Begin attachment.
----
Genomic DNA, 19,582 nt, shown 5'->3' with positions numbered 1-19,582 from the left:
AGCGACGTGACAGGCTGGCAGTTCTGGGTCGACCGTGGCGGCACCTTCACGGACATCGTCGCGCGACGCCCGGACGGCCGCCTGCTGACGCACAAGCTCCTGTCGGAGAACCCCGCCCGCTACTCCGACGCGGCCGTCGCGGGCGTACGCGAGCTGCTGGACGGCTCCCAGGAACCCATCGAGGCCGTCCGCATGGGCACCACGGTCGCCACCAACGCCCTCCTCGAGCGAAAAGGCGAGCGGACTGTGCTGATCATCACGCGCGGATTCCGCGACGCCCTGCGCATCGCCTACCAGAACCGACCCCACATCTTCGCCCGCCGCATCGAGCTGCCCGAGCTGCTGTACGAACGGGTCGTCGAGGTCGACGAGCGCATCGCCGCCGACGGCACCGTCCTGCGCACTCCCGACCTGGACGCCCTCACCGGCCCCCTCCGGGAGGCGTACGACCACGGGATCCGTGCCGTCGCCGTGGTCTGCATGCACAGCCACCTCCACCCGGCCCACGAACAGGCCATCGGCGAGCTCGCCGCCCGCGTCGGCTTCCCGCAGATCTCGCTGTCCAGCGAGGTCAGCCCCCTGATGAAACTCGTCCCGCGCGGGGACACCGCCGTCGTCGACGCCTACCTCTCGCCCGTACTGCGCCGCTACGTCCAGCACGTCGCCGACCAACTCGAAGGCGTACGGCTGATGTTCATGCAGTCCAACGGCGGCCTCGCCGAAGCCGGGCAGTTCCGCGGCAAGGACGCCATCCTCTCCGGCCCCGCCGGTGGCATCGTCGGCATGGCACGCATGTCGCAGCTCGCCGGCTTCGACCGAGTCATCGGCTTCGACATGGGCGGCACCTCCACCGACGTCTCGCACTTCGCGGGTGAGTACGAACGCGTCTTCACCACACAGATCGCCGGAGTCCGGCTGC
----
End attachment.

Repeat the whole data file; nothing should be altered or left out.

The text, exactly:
Genomic DNA, 19,582 nt, shown 5'->3' with positions numbered 1-19,582 from the left:
AGCGACGTGACAGGCTGGCAGTTCTGGGTCGACCGTGGCGGCACCTTCACGGACATCGTCGCGCGACGCCCGGACGGCCGCCTGCTGACGCACAAGCTCCTGTCGGAGAACCCCGCCCGCTACTCCGACGCGGCCGTCGCGGGCGTACGCGAGCTGCTGGACGGCTCCCAGGAACCCATCGAGGCCGTCCGCATGGGCACCACGGTCGCCACCAACGCCCTCCTCGAGCGAAAAGGCGAGCGGACTGTGCTGATCATCACGCGCGGATTCCGCGACGCCCTGCGCATCGCCTACCAGAACCGACCCCACATCTTCGCCCGCCGCATCGAGCTGCCCGAGCTGCTGTACGAACGGGTCGTCGAGGTCGACGAGCGCATCGCCGCCGACGGCACCGTCCTGCGCACTCCCGACCTGGACGCCCTCACCGGCCCCCTCCGGGAGGCGTACGACCACGGGATCCGTGCCGTCGCCGTGGTCTGCATGCACAGCCACCTCCACCCGGCCCACGAACAGGCCATCGGCGAGCTCGCCGCCCGCGTCGGCTTCCCGCAGATCTCGCTGTCCAGCGAGGTCAGCCCCCTGATGAAACTCGTCCCGCGCGGGGACACCGCCGTCGTCGACGCCTACCTCTCGCCCGTACTGCGCCGCTACGTCCAGCACGTCGCCGACCAACTCGAAGGCGTACGGCTGATGTTCATGCAGTCCAACGGCGGCCTCGCCGAAGCCGGGCAGTTCCGCGGCAAGGACGCCATCCTCTCCGGCCCCGCCGGTGGCATCGTCGGCATGGCACGCATGTCGCAGCTCGCCGGCTTCGACCGAGTCATCGGCTTCGACATGGGCGGCACCTCCACCGACGTCTCGCACTTCGCGGGTGAGTACGAACGCGTCTTCACCACACAGATCGCCGGAGTCCGGCTGC